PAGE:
If most of his coworkers hauled three five-ply pieces of plywood, each weighing about 40 pounds, Guida would carry four. He’d occasionally stopped to crack a joke, but preferred to keep to himself, spending eight hours on the roof of a house, using a steady pattern of nail-pounding to supplement his regular fighting workouts.
“It was crazy,” said Bryan Thornton, who grew up with Guida in Johnsburg before working with him as a carpenter. “But he just did whatever it took, he rolled with the punches whatever way they took him.”
That included in the ring, where a different side of Guida’s personality came to life. It was a persona that his coworkers, Hand included, never knew existed until they saw him fight in person for the first time.
“When he got in that ring, I saw somebody I had never met in my life,” Hand said.
Inside the cage, Guida was a different person. He was hard-charging and intense. His passion came through with every punch, every kick. But one thing hadn’t changed. The performance was all about the effort.
That’s perhaps what Keith Jutkins noticed first. Jutkins, the assistant to the president of the Chicago Regional Council of Carpenters, had come to know Guida as an honest “handshake kind of a guy.”
Like Hand, Jutkins had witnessed Guida’s dedication to his vocation and to his fighting, willing to do whatever it took to make both work. So the first time Jutkins competed under his fight name “The Carpenter”, his effort was unmistakable.
“Being a union carpenter isn’t an easy job,” Jutkins said. “It’s a tough job; it’s a devoted job. It’s a job of rolling up your sleeves and working an honest day for an honest day’s pay. He really felt when he came into fighting, that that was part of him.”
Guida has never shied away from putting in the work. Not on the job site and not in a professional fighting setting, where he has compiled a 29-13 record, including a 9-7 mark in UFC.He often competes against fighters who come with more collegiate pedigree than Guida’s days at Harper, which won a national championship during Guida’s career. But because he comes from a small town and wrestling tradition, Guida has made a living working for everything he got.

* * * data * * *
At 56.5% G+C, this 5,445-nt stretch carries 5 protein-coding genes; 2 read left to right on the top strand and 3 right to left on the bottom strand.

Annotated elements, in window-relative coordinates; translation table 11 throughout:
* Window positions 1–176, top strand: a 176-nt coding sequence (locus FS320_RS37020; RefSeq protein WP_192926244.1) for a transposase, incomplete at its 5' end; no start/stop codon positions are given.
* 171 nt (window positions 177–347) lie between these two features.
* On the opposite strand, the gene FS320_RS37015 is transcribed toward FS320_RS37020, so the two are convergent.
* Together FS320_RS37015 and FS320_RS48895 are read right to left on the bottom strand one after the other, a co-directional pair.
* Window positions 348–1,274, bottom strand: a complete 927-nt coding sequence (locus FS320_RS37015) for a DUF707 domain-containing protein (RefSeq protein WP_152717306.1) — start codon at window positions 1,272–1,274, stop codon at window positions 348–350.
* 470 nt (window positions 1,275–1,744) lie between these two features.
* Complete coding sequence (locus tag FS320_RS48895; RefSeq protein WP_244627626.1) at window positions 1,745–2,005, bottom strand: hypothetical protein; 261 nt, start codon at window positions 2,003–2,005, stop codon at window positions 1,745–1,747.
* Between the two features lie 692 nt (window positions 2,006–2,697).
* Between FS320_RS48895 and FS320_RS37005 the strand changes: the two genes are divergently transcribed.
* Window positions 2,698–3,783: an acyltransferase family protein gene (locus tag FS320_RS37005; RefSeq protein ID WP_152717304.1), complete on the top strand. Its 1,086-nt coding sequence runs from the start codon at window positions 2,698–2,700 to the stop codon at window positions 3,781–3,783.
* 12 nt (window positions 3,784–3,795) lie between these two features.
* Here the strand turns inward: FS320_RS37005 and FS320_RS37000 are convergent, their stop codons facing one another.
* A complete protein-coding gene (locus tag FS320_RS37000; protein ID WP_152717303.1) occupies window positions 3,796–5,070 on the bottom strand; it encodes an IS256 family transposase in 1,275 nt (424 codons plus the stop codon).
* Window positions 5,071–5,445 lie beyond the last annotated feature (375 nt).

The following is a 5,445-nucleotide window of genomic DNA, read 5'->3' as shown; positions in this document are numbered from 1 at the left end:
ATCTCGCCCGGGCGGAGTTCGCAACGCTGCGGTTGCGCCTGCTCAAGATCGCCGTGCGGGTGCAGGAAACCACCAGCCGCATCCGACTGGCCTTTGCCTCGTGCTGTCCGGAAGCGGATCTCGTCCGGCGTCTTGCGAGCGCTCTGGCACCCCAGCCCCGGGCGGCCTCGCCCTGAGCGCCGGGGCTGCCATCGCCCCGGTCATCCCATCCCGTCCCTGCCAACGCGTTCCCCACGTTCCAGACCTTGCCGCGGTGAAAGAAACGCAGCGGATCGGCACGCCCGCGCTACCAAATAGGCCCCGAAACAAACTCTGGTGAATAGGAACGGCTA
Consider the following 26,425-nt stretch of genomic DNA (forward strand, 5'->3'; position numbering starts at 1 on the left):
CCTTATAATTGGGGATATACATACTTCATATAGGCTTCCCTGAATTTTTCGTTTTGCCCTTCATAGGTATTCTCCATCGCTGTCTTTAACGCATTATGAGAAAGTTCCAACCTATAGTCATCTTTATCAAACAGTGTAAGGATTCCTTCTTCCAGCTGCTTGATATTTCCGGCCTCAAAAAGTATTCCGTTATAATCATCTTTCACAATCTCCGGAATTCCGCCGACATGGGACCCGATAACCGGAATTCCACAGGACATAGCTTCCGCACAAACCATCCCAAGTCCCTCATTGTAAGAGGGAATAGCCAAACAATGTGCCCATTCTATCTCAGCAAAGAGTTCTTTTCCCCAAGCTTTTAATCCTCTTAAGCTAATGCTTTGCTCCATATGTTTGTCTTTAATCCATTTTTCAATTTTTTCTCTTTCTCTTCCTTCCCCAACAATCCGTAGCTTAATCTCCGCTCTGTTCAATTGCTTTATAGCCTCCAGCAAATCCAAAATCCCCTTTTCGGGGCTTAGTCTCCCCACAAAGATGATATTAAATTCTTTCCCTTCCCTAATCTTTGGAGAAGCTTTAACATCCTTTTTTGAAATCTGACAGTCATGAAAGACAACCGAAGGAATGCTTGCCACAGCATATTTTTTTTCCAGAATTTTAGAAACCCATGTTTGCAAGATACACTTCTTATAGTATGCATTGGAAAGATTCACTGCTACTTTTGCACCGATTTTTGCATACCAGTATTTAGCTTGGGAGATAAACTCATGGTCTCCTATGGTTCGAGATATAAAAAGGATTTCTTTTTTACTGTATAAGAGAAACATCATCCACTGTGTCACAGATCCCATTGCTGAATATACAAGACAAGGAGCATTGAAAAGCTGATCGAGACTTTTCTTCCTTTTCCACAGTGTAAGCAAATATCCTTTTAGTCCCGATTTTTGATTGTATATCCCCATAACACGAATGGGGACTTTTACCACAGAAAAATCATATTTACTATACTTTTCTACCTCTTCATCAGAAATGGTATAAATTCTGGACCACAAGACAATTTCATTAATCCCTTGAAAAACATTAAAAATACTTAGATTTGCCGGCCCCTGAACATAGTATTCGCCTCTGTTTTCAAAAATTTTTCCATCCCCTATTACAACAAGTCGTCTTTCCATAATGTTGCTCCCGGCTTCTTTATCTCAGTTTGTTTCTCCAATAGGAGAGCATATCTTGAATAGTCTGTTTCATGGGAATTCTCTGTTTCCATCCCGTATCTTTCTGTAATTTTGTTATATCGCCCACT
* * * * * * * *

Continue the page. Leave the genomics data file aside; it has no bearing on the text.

It’s all he knows.
“It’s like the old saying – if it were easy, everyone would do it,” Guida said. “That’s kind of what I got with wrestling – everything you accomplish, you earn along the way. It just builds character along the way.”
Guida’s former coworkers look at him now and the success he’s found in UFC’s ranks and insist he hasn’t changed. He promptly returns phone calls and text messages and never forgets a face, even if they met through a shared friend or acquaintance, Guida would remember.
Several of his friends will be in attendance Saturday night, getting their first look at Clay Guida the featherweight. His former coworkers still consider him one of their own, even considering the length of time that’s passed since he was a fixture on the job site. For Guida, it’s all about remaining true to himself – and to his friends and family who helped instill in him the value of an honest day’s work.
“It’s all about your grass roots and where you came from and the people who not only got you to where you are but where you’re going to go,” Guida said. “I’ve built houses, I fished on an Alaskan fishing boat when I was 20 or 21 in the middle of the Bering Sea, and nothing I’ve done in my life is tougher than that. So it makes fighting in a cage seem like a walk in the park.”